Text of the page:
The Yugoslav-Soviet Relations in the Light of the Military
Intervention in Czechoslovakia in 1968 Cover Image
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Југословенско-совјетски односи у светлу војне интервенције у Чехословачкој 1968. године
The Yugoslav-Soviet Relations in the Light of the Military Intervention in Czechoslovakia in 1968

Author(s): Dragan Bogetić
Subject(s): Diplomatic history, Political history, Post-War period (1950 - 1989)
Published by: Institut za noviju istoriju Srbije
Summary/Abstract: The military intervention of five Warsaw Pact countries in Czechoslovakia in 1968 led to sudden deterioration of the Yugoslav-Soviet relations and called for the revamping of Yugoslav foreign-political strategy. Fearing the rerun of the Czechoslovak events on the streets of Belgrade, Tito and his aides in their increasingly frequent public speeches severely criticized Moscow’s policy toward Czechoslovakia, expressing their unfaltering determination to defend the independence of their country with all means, should it be endangered. They estimated that the future approach of the USSR to Yugoslavia would directly depend on Soviet assessment of the internal situation in Yugoslavia and the behaviour of Western powers in the case of possible Soviet attack on Yugoslavia. Neither seemed encouraging. Mass student demonstrations and increasingly fierce frictions among the Yugoslav republics, were assessed as factor which could encourage Soviet officials to intervene in Yugoslavia. The extremely mild reaction of the USA to the aggression on Czechoslovakia was similarly assessed. Such a reaction was explained in the Belgrade political circles as the possible consequence of American-Soviet deal on division of spheres of interest in Europe, with Yugoslavia falling into the family of socialist, pro-Soviet states, and thus a possible object of „brotherly aid of the USSR”, lent with the aim of preserving the endangered achievements of socialism. However, the mutual interest forced Yugoslav and Soviet offi cials to reach a mutually acceptable compromise. It boiled down to a simple political formula, agreed upon at the meeting between Tito and Gromiko at Brioni in September 1969. The Yugoslav side agreed to stop its anti-Soviet campaign over Czechoslovakia and Soviet endeavours to discipline its camp, and the Soviet side agreed to stop attacking „Yugoslav revisionism” and to create condition for realization of previously signed economic treaties, desperately needed for improving the disastrous situation of the Yugoslav economy. Although the immediate danger of Soviet intervention in Yugoslavia receded, spectres of Soviet interference into internal developments in the country never completely left minds of political circles in Belgrade. The persistently reiterated demands of Soviet offi cials throughout the period that followed (until the break-up of the Yugoslav state): that Yugoslavia allow access to the Soviet navy to her Southern ports, to join consultations of communist parties, to finally agree to the founding of the Society of Yugoslav-Soviet Friendship in Belgrade, to adjust its model of development to those of other European socialist countries, and in a word, to become part of the Soviet bloc – additionally confirmed justifi ability of Yugoslav fears that close ties with the USSR would necessarily lead to erosion of the key principles of Yugoslav foreign policy and to her final subjection to commands from Moscow. Tito found the way out from the difficult situation in gradual opening toward the South and in creation of a movement comprising states which, like Yugoslavia, permanently oscillated between the East and the West, searching for their identities lost in an inexorable bipolar world.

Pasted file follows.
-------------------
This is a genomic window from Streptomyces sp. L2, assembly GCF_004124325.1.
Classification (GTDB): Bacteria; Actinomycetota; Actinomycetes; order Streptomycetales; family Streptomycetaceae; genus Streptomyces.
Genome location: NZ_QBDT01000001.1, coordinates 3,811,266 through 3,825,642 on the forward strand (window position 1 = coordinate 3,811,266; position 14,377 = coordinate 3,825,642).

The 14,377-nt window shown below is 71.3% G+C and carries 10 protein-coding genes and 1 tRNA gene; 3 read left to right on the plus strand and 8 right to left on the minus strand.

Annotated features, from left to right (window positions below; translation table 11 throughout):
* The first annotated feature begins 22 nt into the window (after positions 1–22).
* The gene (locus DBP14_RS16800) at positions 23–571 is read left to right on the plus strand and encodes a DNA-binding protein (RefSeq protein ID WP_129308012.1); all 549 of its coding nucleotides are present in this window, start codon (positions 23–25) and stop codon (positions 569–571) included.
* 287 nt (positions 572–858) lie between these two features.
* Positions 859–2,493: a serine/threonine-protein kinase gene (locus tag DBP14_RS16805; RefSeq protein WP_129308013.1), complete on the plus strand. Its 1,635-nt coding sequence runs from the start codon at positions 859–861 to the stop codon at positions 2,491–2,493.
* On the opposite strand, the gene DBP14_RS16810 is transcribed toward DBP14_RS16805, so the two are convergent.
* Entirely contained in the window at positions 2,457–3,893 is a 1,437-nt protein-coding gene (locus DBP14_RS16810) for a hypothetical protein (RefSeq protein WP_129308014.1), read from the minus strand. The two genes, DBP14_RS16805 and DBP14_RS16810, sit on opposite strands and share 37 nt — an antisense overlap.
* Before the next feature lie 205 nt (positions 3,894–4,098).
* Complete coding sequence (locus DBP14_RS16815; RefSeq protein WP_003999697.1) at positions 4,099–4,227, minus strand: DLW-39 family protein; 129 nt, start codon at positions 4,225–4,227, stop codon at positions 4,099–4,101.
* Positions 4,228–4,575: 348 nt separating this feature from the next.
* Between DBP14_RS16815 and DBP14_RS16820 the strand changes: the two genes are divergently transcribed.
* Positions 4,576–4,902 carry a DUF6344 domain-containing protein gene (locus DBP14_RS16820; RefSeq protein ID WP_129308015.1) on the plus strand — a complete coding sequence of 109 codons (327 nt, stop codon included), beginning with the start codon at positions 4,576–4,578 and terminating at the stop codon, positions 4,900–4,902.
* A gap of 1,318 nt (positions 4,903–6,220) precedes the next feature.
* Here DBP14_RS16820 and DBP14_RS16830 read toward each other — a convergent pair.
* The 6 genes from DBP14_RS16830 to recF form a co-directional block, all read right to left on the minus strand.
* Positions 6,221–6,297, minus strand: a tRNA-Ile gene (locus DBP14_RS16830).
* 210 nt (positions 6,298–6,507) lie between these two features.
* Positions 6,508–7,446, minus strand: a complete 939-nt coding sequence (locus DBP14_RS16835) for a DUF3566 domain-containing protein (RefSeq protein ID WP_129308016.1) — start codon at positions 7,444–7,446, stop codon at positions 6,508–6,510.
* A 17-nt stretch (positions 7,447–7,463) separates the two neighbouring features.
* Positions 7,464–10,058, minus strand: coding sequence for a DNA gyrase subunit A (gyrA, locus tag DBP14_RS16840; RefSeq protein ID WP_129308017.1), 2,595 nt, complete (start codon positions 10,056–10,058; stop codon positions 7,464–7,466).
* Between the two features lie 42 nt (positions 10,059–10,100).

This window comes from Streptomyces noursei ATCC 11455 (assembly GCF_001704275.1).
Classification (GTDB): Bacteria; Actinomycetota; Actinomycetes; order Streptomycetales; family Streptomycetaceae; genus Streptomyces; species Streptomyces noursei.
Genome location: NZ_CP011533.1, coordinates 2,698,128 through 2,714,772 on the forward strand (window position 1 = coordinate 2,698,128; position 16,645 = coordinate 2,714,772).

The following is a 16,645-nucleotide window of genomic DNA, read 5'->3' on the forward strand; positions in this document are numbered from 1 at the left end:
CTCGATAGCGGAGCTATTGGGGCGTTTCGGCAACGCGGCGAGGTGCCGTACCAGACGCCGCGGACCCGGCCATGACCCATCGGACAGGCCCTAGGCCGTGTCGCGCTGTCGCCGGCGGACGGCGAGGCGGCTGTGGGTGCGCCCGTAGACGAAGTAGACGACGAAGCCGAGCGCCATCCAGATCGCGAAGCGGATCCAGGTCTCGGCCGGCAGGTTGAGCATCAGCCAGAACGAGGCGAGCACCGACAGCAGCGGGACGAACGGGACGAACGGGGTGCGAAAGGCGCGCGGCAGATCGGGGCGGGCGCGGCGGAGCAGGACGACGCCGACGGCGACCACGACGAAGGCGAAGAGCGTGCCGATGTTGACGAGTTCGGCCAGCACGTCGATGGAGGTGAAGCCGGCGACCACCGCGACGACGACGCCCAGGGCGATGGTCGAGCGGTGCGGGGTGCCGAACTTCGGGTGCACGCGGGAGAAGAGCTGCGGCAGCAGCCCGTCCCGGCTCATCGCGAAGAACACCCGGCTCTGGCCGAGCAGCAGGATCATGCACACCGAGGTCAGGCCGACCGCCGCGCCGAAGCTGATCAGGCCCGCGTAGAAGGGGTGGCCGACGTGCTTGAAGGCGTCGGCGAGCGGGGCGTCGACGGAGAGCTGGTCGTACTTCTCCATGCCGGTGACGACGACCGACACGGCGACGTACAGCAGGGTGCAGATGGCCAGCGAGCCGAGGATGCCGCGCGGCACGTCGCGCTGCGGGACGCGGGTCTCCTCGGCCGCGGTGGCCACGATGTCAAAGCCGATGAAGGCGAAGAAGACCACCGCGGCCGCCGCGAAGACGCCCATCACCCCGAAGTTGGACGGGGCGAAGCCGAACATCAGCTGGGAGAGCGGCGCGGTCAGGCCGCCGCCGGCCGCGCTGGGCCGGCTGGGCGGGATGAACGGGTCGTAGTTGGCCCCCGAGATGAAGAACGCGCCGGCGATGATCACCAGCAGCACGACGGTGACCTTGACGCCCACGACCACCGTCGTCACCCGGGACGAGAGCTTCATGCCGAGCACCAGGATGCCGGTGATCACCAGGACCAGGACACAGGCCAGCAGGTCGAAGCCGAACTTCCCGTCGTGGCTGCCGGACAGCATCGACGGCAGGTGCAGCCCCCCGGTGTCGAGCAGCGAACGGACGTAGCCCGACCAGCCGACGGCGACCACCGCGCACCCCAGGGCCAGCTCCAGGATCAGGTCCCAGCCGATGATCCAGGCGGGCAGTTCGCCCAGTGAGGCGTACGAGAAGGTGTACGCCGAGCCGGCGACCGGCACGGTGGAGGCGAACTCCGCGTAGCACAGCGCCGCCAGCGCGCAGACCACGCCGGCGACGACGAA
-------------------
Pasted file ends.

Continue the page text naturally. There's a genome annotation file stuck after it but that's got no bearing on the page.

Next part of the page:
• Page Range: 129-161
  • Page Count: 33
  • Publication Year: 2008
  • Language: Serbian